For me, it was a lesson that somehow already fit with my feelings about the world. And you don’t have to be a practicing Shintoist, or believe in animating spirits, to understand the concept of respecting and appreciating the objects around us. If we don’t see our belongings as disposable, we can better appreciate them for their use — and expect more of them as a result. That, in turn, could very well lead us to a world with less waste.

I suspect I would make a better Shintoist than a Buddhist. The truth is, I like my belongings and see no point in freeing myself from my love of earthly objects. Not because I am materialistic or acquisitive, but because some of those belongings, well…they make me happy. They have a place in my life which makes them part of my memories and emotional landscape. In other words, as Marie Kondo would say, they “spark joy.”

Should we therefore keep everything we buy? No. But I believe that spring cleaning begins at the point of purchase.

Avoiding the ephemeral

My carbon footprint is far from perfect, I’ll be the first to admit it. But when it comes to the objects I own, I hate waste. I want to own things that last, rather than buy the same plastic product over and over and send each newly broken one to the landfill. Generally speaking, this also leads to owning more attractive things. Re-used glass jars look more pleasant on the shelf than plastic containers. Solid wood bookshelves wear more beautifully than quickly deteriorating Billy shelves.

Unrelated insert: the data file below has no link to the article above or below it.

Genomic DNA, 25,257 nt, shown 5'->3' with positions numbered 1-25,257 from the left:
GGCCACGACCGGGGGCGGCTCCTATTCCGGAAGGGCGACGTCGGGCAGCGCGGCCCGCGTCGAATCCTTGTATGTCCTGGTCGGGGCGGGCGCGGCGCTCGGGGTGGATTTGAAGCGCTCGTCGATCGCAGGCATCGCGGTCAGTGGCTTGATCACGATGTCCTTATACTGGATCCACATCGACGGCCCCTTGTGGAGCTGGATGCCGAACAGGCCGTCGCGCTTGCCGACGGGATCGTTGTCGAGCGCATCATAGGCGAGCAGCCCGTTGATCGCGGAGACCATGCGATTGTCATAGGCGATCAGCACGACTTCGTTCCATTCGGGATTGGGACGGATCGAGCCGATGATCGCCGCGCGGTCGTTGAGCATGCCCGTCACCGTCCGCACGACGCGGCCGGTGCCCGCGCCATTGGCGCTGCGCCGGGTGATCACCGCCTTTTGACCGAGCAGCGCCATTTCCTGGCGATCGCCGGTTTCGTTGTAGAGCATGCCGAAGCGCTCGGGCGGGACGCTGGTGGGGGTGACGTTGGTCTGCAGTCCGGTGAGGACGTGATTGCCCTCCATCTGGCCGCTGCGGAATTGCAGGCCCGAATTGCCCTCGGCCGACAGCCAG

Yes, this practice can be more expensive. But not always. Quite often, if you look at the long-term costs, the one-time purchase of a quality item can save you money.

Take frying pans, for example. I have lost track of how many cheap non-stick frying pans I have purchased in the past. Even used with care, the non-stick coating seldom lasts more than two years. That means that every two years, you are tossing out another frying pan.

A good quality cast-iron pan, on the other hand, might cost £70, but with proper care it will remain usable, quite literally, for the rest of your life. And maybe the lives of your children. How many cheap frying pans would you buy in that time? Certainly more than £70 worth.

The same holds true for clothing

Fast-fashion is an evil all its own, and countless articles have been written about the immoral manufacturing practices and the mountains of fabric turned into waste in the name of cheap clothing. I’ve been guilty of buying these clothes, as well. Not because I am obsessed with having the latest look, but because shops like Zara sell sharp-looking, inexpensive clothes. And who doesn't want to look sharp?